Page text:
SINGAPORE — Asian stocks headed for their worst week in three months on Friday as a series of hotter-than-expected inflation prints and hawkish central bank surprises made investors nervous about the economic cost of the control of galloping prices.
MSCI’s broadest index of Asia-Pacific stocks outside Japan fell 0.7% and is down 3.6% for the week, its worst since March. The trade was lightened by a public holiday in China. Hong Kong stocks came back from a pause with a 1.4% decline.
The Japanese Nikkei fell 1% as core inflation in Japan hit its fastest pace in more than four decades.
On the heels of sticky UK inflation data, the news sparked a wave of risk aversion, said Wong Kok Hoong, head of equity sales at Maybank in Singapore. The Nikkei was on course to snap a ten-week winning streak with a weekly decline of 2.4%.
Wall Street posted overnight gains, but S&P 500 futures fell 0.4% on Friday.
Overnight, central banks in Britain and Norway hiked 50 basis points. Last week, the US Federal Reserve surprised markets with a hawkish outlook and central banks in Australia and Canada made unexpected hikes.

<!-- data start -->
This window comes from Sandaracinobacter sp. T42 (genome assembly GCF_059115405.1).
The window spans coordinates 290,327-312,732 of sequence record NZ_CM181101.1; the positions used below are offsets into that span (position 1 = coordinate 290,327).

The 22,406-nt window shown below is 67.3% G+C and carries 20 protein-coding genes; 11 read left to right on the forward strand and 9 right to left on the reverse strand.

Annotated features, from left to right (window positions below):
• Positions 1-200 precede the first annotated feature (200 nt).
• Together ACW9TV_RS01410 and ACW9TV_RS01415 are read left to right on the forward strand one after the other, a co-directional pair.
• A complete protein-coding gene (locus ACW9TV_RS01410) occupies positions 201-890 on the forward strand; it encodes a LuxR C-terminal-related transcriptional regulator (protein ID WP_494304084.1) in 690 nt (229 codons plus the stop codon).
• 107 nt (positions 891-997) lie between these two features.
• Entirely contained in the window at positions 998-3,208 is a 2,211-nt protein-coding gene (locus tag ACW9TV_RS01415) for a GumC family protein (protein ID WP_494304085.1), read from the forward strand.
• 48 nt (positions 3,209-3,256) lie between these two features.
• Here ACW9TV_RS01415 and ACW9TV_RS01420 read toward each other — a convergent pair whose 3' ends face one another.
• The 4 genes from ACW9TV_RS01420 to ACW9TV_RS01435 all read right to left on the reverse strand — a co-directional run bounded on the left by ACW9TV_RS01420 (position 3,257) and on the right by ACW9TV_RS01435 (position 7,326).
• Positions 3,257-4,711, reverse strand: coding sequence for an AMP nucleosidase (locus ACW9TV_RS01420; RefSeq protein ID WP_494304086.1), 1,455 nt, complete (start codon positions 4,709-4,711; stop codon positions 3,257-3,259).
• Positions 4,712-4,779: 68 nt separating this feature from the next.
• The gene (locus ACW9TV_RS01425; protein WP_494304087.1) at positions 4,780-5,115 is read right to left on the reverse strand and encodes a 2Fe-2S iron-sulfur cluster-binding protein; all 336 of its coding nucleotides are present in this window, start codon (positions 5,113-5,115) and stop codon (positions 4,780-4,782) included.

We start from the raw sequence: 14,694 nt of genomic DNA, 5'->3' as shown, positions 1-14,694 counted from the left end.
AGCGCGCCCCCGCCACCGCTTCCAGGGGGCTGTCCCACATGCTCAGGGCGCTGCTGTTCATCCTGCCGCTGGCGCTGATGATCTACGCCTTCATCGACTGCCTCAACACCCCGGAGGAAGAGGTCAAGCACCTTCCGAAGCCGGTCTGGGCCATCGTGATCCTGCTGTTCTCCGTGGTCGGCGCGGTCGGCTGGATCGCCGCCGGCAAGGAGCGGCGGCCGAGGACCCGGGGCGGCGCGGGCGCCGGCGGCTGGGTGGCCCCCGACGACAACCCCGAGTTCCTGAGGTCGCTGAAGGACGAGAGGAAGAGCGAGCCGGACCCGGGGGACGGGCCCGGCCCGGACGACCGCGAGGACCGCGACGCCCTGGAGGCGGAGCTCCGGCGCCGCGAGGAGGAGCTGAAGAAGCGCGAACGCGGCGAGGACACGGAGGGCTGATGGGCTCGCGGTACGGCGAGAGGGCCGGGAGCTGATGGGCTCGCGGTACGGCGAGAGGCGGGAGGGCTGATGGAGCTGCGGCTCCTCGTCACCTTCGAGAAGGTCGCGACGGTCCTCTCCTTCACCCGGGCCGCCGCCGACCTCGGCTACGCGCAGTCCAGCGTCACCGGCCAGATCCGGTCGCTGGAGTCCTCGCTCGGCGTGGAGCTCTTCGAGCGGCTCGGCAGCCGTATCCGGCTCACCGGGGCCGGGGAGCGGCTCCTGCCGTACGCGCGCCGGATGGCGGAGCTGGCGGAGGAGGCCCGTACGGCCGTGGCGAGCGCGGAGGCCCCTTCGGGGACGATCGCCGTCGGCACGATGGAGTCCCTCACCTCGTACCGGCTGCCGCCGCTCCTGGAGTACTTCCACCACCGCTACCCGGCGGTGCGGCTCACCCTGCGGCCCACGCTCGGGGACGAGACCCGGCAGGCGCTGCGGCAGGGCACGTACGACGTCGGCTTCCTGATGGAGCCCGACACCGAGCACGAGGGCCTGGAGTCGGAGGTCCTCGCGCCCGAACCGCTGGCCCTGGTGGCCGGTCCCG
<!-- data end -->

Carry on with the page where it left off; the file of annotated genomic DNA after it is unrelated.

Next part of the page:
The Bank of England’s hike to 5%, in the face of persistent inflation and surprisingly high wages, caused only a brief jump in the pound before it fell, while gilt yields fell as investors feared the tightening could lead to economic hardship.
“The tight labor market in the UK, given its labour-intensive service economy, is proving increasingly problematic and illustrates the risk in other advanced economies,” said ANZ economist Henry Russell in a note.
“Although rate and currency movements have been muted, there seems to be a sense that more tightening is brewing in the northern hemisphere,” he said.
The US dollar advanced on Friday and was expecting its strongest weekly performance in a month. The Australian dollar, which is sensitive to commodity prices and Chinese growth, fell 0.5% to $0.6724 and was down more than 2% on the week.
With onshore markets shut, the offshore yuan extended its recent losses and slid to a new seven-month low at 7.2225 to the dollar.
Maybank’s Wong said the market was not accepting promises of a week of stimulus to support China’s stagnant post-pandemic recovery. “The feeling is weak,” he said.
In bond markets, US Treasuries sold off overnight as Fed Chairman Jerome Powell reiterated that further rate hikes were likely. Two-year Treasury yields rose 9 basis points to 4.8% overnight and were flat at 4.7888% in Asia on Friday.
Ten-year Treasury yields rose 7.6 basis points overnight and stood at 3.7849% on Friday. The prospect of higher rates hit gold, which earns no income, and spot prices fell to three-month lows at $1,910 an ounce.
Brent crude futures had their worst week in nearly two months and fell 0.5% to $73.79 a barrel.
Later Friday, PMI surveys are expected in Europe, Britain and the US, and UK retail sales figures are expected to show a shift in the opposite direction.
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